Distinguished University Professors take centre stage
By Paul Mayne
April 30, 2012
From primary health care and biochemistry to engineering and military history, Western’s latest Distinguished University Professorship (DUP) winners emulate the motivation behind why the award was created. In honouring faculty who have built a record of excellence in the areas of teaching, research and service over a substantial career at Western, this year’s recipients receive an award of $10,000 to support their scholarly activities and three of the four winners will deliver a public lecture at 4 p.m. Wednesday, May 2 in Conron Hall, University College.
Stanley Dunn will deliver his lecture at a later date.
This year’s DUP winners are:
Jesse Zhu, Faculty of Engineering
With more than 27 years researching powder handling and fluid-particle multiphase flow, Jesse Zhu, professor and Canada Research Chair in Powder Technology Applications in Western’s Department of Chemical and Biochemical Engineering, has become one of the world’s most renowned researchers in his field.
With more than 40 graduate students, post-doctoral fellows and research engineers, Zhu also heads the Particle Technology Research Centre at Western, comprised of 15 professors carrying out numerous research projects over a wide range of particle-related technologies.
Besides basic research, Zhu also has several inventions, some of which have been commercialized or are now ready for licensing, including an ultrafine powder technology for automobile and materials industry, a dry powder inhalation technology and a fluidized bed bioreactor for efficient wastewater treatment.
“Jesse is a world-renowned researcher furthering the understanding of the science and the technology in chemical engineering,” said Faculty of Engineering Dean Andrew Hrymak. “He has demonstrated an outstanding ability to excel in his many areas of responsibility.”
Jonathan Vance, Faculty of Social Science
A specialist in Canadian military and cultural history, Western History professor Jonathan Vance’s current research revolves around Canada and the First World War. In his 14 years at Western, he has supervised more than a dozen dissertations to completion, and has nearly 10 more in progress, yet students never have difficulty getting his time. His work in social memory and military history attracts graduate students from across Canada and has contributed substantially to the growth of the faculty’s graduate program.
From 2000-10, he held the Canada Research Chair in Conflict and Culture, and was elected a fellow of the Royal Society of Canada in 2008. His book Death So Noble won the 1998 Sir John A. Macdonald Prize, the 1998 C. P. Stacey Award, and the 1998 Dafoe Book Prize.
“We consider professor Vance to be one of the ‘master teachers’ in our department and an extremely valuable teaching mentor to younger faculty and our graduate students,” said Margaret Kellow, Department of History chair.
Moira Stewart, Schulich School of Medicine & Dentistry
Considered an international leader in research methods in primary health care (PHC), Moira Stewart’s flourishing research program has created a first-in-Canada database using the international classification of primary coding within an electronic medical record.
A professor in the Department of Family Medicine, Stewart holds the Dr. Brian W. Gilbert Tier 1 Canada Research Chair in Primary Health Care. Under her leadership, the Centre for Studies in Family Medicine, a multidisciplinary centre focused on the enhancement of family medicine and primary health care practice through research, has grown in funding and scope, currently encompassing 10 researchers and attracting more than $8 million in grants on a yearly basis.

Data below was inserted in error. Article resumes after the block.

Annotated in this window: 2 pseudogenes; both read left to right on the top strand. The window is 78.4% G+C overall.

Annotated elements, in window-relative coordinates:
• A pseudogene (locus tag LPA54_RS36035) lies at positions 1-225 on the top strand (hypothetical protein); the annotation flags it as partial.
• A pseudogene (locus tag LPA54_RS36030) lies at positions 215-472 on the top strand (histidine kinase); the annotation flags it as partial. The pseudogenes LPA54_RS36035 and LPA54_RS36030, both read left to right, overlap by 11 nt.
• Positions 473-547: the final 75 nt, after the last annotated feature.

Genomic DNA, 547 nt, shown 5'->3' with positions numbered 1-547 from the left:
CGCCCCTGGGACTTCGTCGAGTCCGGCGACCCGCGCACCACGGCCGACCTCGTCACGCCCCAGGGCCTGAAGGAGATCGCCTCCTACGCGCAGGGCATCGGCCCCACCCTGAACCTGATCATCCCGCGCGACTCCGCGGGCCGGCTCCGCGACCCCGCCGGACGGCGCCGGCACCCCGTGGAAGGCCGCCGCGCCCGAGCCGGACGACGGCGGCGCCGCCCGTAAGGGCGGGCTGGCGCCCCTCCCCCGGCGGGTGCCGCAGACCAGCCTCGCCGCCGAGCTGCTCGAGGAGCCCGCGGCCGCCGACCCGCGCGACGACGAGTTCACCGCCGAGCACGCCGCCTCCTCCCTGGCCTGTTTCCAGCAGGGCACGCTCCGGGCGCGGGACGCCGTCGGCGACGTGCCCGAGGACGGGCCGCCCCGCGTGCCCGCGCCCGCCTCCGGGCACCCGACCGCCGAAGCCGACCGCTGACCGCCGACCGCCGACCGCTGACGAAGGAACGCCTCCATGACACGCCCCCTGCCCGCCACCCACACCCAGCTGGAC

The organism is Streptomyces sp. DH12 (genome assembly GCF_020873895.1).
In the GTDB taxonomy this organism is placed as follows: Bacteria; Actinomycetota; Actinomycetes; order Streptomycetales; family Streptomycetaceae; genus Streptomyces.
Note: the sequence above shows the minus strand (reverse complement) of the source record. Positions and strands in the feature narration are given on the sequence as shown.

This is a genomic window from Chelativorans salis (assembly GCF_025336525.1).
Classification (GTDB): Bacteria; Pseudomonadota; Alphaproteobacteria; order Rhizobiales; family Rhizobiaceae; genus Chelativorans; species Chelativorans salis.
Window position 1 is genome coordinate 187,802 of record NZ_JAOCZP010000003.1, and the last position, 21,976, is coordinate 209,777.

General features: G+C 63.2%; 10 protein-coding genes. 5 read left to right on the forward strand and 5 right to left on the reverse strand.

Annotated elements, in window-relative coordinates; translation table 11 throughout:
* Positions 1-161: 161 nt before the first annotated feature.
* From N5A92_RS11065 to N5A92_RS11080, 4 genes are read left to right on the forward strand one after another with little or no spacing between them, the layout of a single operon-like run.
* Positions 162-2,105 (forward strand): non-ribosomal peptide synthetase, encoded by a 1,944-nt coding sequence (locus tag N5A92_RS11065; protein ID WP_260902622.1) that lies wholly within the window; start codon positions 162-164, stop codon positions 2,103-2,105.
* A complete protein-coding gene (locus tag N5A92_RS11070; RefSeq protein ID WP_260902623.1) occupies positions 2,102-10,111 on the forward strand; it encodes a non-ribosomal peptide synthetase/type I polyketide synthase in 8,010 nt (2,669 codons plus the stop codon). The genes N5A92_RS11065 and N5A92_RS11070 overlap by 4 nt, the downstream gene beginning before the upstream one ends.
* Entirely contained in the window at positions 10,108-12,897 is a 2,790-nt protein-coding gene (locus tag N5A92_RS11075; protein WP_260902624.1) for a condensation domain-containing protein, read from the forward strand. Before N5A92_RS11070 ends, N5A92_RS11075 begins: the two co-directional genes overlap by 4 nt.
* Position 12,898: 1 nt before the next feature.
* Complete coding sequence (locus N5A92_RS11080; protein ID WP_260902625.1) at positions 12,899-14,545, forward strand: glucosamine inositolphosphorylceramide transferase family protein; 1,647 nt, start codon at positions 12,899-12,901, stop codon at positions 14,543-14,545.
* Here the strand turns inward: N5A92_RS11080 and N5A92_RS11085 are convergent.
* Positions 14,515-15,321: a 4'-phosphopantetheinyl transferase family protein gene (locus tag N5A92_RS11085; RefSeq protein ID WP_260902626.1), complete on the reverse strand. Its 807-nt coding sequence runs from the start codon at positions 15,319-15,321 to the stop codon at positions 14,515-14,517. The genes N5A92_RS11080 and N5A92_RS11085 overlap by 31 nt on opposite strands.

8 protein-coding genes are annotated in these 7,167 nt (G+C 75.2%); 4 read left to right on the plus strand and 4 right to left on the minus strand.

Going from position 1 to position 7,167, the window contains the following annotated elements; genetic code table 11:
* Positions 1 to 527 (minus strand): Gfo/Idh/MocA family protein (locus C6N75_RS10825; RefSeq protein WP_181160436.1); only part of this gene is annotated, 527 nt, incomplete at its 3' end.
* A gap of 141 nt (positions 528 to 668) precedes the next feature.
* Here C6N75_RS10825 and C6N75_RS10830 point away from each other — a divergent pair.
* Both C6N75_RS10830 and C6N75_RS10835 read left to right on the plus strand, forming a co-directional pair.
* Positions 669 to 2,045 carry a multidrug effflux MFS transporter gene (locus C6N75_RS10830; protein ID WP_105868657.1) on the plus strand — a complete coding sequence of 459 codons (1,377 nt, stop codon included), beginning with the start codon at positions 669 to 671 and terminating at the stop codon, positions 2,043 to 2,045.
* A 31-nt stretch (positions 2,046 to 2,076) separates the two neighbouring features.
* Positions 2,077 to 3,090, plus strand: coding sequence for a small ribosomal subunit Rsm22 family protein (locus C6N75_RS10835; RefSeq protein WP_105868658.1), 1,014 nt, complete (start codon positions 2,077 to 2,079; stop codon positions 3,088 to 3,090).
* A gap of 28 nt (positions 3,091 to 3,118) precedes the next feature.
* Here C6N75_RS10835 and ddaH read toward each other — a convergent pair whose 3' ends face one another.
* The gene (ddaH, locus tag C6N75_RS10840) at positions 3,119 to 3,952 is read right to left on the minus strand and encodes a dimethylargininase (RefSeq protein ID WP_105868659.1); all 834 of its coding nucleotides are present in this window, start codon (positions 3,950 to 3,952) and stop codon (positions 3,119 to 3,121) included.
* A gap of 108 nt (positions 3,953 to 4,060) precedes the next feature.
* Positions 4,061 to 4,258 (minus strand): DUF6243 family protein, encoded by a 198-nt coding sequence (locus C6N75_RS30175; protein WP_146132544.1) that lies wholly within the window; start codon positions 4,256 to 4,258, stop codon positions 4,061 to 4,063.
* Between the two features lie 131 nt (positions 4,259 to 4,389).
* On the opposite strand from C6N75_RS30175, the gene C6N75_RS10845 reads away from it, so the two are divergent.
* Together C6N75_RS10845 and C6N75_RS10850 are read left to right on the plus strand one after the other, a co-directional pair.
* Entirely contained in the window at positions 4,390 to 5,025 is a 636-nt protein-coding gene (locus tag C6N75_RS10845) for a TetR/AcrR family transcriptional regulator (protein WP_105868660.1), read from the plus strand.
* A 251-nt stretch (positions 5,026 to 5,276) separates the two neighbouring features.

“We are extremely grateful for the contributions Dr. Stewart had made to Schulich and to the university over her distinguished career,” said Schulich Dean Michael Strong.
Stanley Dunn, Schulich School of Medicine & Dentistry
Stanley Dunn’s productivity – and ensuing recognition – within the field of biochemistry is astounding.
His work has graced the pages of Biochemistry, Bioinformatics, Journal of Biological Chemistry and Journal of Molecular Biology, to name just a few. While the significance of his contributions can be measured by the prestige of the journals, consider also the fact Dunn’s published papers have received more than 3,000 citations to date, with a current citation rate of nearly one every other day.
As a researcher, he has made important advances and achieved intentional recognition in the field of bioenergetics and bioinformatics. Since 1983, his laboratory has been funded without interruption by the Medical Research Council and then the Canadian Institutes of Health Research (CIHR). With his current CIHR grant awarded for another five years, Dunn is assured of at least 30 years of continuous funding.
“His unselfish nature, common sense approach and outstanding critical judgment are highly respected by many colleagues,” said Schulich Dean Michael Strong.
Western also selected 13 Faculty Scholars to recognize their significant achievements in teaching or research. The recipients are considered all-around scholars and will hold the title of Faculty Scholar for two years and receive $7,000 each year for scholarly activities. This year’s Faculty Scholars are: Ajay Ray and Jun Yang, Faculty of Engineering; Matthew Heath, Faculty of Health Sciences; Liwen Vaughan, Faculty of Information and Media Studies; Jan Cami, Chris Guglielmo, Paul Ragogna and Robert Solis-Oba, Faculty of Science; Lorne Campbell, Jason Gilliland, Lance Lochner and Joanna Quinn, Faculty of Social Science; and Claus Rerup, Richard Ivey School of Business.
8:30 a.m. to 5 p.m.
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